Author's Note: This is being written for the USxUK livejournal Secret Santa. My recipient is Kurusa7227, and I hope she enjoys this. The prompt was for a sci-fi AU, and I chose to do a story based on Disney's Atlantis. It is NOT necessary to have seen the movie to read this story. You should be able to understand it perfectly without any previous knowledge. In addition, the story is based on Atlantis, not an exact copy. So don't be alarmed when things are altered in places. This story will be done by the end of the month. I hope you all enjoy! This fic will have, in addition to USxUK, some mild SwedenxFinland.
Atlantis is Waiting
By Everything is Magic
"...in a single day and night of misfortune, the island of Atlantis disappeared into the depths of the sea." -Plato, 360 B.C
It always began with the water, the ocean that he barely remembered but knew he'd lived so close to as a child. And he often wondered if it was less that he had memories of the ocean, and more that he was told stories about it so often that he was imagining memories. There was a wave though, that much was clear. It was a wave so massive that Arthur wondered if the gods themselves had released it upon Atlantis, because surely something like that could not be natural.
And then there was screaming, so much screaming that whenever he dreamt of it, or had nightmares about it rather, it frightened him almost as much as the wave. The wave only terrified him more because he knew that it had swallowed up most of the screams, silencing them forever.
Finally there was a light, a light so bright that his mother, the queen, told him that he must absolutely not look at it no matter what. And he did not, for he was so young, and the only thing he had to cling on in this distressing moment were the demands of his mother.
He could remember even less of what happened after the light ebbed. There was water surrounding his home now, but it was no longer the ocean. His home, his kingdom, was sealed beneath the earth and the sea, safe but stagnant. His world was so much smaller now, and so many people he'd known before were never spoken of again. He didn't remember their names now. He didn't even remember what his own name had been back then.
And every single day, Arthur thought that he was remembering less and less from before, from before and soon after, and really it sometimes felt as if a huge chunk of his life was missing. And when he woke up from his dreams every night, soaked in sweat and clutching the glowing blue crystal that hung around his neck, that's what actually frightened him most.
Atlantis had fallen long ago, and he wondered how long it would be before he didn't remember even that.
For Alfred F. Jones, recent graduate of Columbia University and apprentice to the Smithsonian Institution's head of linguistics research, today was a big day. Pretty much the biggest day really since his graduation, and if you asked him, this might even be more amazing than that because if he got his way…
Well, the archaeological community, and the entire world, was about to discover something massive, inexplicably amazing, and all thanks to him.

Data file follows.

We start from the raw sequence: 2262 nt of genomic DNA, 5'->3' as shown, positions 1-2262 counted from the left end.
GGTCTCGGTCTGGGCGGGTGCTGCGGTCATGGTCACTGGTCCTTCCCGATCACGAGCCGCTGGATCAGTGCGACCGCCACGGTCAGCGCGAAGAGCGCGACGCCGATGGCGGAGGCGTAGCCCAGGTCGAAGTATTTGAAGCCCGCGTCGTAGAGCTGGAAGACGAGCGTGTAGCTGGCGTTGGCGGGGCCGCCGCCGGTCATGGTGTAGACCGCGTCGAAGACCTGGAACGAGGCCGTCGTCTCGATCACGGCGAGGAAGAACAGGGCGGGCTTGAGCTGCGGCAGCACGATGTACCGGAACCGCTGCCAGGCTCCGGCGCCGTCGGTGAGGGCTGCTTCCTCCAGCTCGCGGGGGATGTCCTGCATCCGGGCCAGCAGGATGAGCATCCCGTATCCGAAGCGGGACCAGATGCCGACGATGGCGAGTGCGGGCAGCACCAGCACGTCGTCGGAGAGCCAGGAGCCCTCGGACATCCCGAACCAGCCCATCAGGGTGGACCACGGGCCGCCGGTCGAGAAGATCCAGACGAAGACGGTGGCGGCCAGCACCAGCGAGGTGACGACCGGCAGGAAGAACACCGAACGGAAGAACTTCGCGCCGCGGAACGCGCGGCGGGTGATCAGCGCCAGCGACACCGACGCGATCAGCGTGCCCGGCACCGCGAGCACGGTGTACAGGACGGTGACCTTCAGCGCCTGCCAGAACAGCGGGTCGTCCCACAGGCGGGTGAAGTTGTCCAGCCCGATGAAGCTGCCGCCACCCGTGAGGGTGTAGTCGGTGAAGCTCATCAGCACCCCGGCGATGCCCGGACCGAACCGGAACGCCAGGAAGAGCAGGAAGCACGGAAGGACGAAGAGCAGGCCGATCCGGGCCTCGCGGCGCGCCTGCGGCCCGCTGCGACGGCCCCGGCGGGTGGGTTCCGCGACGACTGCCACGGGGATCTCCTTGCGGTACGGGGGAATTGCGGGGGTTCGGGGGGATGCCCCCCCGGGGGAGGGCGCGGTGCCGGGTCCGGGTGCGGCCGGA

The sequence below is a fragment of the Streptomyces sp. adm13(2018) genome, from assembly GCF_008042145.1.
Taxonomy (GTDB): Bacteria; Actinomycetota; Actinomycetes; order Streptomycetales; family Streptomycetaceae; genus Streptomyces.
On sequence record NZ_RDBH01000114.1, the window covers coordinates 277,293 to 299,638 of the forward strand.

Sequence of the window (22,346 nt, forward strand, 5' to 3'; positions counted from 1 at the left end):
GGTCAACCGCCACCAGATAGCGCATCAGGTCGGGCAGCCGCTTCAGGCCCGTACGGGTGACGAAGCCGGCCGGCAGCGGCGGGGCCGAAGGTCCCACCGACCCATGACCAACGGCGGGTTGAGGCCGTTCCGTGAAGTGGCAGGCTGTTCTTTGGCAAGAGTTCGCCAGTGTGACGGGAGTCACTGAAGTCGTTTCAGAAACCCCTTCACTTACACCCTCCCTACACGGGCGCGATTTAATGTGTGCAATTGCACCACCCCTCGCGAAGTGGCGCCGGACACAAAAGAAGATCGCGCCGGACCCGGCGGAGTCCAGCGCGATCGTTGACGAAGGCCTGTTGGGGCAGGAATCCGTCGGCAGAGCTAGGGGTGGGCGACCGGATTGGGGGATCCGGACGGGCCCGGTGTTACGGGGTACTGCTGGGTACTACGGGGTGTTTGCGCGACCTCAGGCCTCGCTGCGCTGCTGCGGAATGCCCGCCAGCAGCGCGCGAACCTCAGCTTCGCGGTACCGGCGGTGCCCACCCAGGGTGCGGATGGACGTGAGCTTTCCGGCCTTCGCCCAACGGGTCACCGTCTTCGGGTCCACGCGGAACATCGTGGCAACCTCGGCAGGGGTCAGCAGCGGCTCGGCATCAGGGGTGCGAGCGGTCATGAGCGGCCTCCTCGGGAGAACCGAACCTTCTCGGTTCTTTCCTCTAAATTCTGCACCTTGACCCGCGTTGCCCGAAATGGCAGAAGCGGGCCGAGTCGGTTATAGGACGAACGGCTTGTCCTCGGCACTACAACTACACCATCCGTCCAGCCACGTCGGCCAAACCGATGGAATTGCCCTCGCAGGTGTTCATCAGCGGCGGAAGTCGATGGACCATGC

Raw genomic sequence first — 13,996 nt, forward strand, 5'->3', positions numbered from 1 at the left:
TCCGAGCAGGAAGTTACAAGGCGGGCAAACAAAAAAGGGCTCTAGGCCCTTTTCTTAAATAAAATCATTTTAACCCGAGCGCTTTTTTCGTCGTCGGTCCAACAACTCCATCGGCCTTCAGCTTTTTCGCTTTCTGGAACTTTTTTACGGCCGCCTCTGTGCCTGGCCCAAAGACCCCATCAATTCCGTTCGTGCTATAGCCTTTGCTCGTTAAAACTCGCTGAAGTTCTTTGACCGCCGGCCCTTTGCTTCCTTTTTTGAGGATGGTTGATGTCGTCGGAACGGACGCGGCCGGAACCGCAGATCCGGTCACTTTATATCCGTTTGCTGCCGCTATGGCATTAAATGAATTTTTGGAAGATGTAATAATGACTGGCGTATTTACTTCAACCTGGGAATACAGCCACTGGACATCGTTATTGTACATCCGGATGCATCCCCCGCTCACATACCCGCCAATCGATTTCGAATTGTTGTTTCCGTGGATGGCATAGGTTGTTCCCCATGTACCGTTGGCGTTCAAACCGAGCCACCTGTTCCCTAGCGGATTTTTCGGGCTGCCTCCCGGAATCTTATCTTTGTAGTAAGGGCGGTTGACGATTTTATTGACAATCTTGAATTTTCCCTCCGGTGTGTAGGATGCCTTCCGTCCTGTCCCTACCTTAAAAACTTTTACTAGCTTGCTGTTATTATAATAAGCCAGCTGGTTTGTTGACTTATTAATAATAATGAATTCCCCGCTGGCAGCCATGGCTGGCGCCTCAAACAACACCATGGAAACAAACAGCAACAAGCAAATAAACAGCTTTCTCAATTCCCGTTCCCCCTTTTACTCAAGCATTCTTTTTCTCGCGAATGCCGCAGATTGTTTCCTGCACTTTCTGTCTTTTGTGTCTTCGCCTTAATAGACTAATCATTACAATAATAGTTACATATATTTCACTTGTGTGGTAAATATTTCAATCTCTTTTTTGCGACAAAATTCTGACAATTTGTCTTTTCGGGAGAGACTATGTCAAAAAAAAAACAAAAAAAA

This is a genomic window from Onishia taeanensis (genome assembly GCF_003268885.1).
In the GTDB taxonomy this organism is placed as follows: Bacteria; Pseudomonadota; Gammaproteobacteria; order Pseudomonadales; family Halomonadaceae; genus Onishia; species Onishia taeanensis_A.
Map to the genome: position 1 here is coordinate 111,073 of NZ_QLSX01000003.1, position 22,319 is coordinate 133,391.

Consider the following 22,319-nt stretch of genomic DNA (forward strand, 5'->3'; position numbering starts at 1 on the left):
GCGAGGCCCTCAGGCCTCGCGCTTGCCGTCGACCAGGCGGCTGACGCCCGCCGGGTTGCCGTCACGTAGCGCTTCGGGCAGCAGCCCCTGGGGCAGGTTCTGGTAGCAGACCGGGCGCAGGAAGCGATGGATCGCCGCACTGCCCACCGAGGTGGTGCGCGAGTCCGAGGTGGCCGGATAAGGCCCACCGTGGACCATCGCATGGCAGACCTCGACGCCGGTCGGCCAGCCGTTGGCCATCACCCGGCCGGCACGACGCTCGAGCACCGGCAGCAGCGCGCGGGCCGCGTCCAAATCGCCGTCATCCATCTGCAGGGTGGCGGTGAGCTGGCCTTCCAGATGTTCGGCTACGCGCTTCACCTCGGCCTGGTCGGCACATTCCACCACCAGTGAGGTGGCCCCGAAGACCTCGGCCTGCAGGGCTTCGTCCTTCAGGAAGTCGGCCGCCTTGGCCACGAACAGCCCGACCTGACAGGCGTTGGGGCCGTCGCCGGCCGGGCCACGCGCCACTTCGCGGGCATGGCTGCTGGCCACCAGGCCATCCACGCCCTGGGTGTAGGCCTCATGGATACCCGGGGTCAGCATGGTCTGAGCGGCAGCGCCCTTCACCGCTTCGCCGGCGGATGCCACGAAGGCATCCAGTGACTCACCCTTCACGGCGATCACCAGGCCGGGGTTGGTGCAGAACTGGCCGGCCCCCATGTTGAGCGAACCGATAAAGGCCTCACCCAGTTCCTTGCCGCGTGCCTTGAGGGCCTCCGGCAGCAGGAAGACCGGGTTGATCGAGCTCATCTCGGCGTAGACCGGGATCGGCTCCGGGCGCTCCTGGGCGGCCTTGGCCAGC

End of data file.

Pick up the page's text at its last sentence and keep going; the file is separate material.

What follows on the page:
That was what he was hoping for at least. He was confident in his research, and all he really needed to do was convince the Smithsonian committee that his assuredness was warranted, that he was really and honestly onto something.
It shouldn't be hard, he thought to himself as he sifted through his materials, humming under his breath and smiling. He was charismatic, and he always had been. Back in high school he'd made the speech at his graduation, and he was one of the runners up for the spot at his university commencement ceremony. So obviously, he had a voice that people were willing to listen to, right? And excitement was important as well! He was clearly enthralled with his research, and that would totally be contagious.
So what if his proposal was on something most normal people considered to be little more than a dusty old myth? These men were supposed to be scholars, and scholars had to be open to new ideas, or they wouldn't acknowledge their discoveries, right? Alfred bit his lip and pushed his glasses up, slouching back in the seat of his desk chair. "I mean," he murmured, "only like a hundred years ago people didn't even know dinosaurs existed! And a lost civilization? That's… not too crazy," he laughed nervously. "I mean Machu Picchu was just rediscovered a couple of years ago, and everyone thought Troy was just a legend until… like several decades ago."
Surely they'd be open to the idea of funding an Atlantis based expedition, right? Especially one with a presentation prepared as well as his. All he wanted them to do was fund a trip to find a journal, a little journal that had disappeared and reappeared throughout history. It was a curious object. No one knew who had written it, and no one had been able to decipher it, but it was, if he was correct, a field guide to Atlantis in a sense. He was sure that he could decipher the Shepherd's Journal, despite the fact that no one had been able to do it before. And when he had, the location to Atlantis would be revealed and-
Alfred sighed and glanced around his office. It was dusty and cramped (not because the room was small, but because there was so much random stuff stored in it), and it wasn't even… actually an office.